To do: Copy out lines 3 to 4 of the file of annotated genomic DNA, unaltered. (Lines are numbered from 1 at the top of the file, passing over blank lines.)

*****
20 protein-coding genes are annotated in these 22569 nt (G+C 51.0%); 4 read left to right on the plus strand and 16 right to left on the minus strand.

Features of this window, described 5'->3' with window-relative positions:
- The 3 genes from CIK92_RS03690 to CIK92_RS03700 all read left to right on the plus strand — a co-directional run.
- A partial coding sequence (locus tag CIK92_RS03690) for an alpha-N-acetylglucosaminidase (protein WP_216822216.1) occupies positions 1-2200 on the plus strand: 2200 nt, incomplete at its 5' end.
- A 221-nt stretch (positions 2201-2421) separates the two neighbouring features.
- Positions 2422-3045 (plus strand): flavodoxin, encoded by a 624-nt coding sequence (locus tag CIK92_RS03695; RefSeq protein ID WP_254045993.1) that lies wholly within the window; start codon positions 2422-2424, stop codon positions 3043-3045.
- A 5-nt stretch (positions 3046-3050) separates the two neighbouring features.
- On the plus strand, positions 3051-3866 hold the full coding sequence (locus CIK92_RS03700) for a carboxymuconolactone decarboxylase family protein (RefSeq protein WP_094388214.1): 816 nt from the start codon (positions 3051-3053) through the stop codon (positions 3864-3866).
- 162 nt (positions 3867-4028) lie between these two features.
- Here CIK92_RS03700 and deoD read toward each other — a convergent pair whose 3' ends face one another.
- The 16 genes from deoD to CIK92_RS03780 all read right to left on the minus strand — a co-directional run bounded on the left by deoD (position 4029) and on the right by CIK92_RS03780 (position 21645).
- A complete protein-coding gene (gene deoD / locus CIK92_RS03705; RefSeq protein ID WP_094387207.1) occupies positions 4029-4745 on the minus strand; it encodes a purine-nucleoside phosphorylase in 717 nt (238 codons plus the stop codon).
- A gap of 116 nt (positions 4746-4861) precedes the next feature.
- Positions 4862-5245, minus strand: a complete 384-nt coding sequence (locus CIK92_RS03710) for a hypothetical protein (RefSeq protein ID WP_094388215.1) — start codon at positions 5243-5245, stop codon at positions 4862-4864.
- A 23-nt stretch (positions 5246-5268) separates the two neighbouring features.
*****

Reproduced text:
- The 3 genes from CIK92_RS03690 to CIK92_RS03700 all read left to right on the plus strand — a co-directional run.
- A partial coding sequence (locus tag CIK92_RS03690) for an alpha-N-acetylglucosaminidase (protein WP_216822216.1) occupies positions 1-2200 on the plus strand: 2200 nt, incomplete at its 5' end.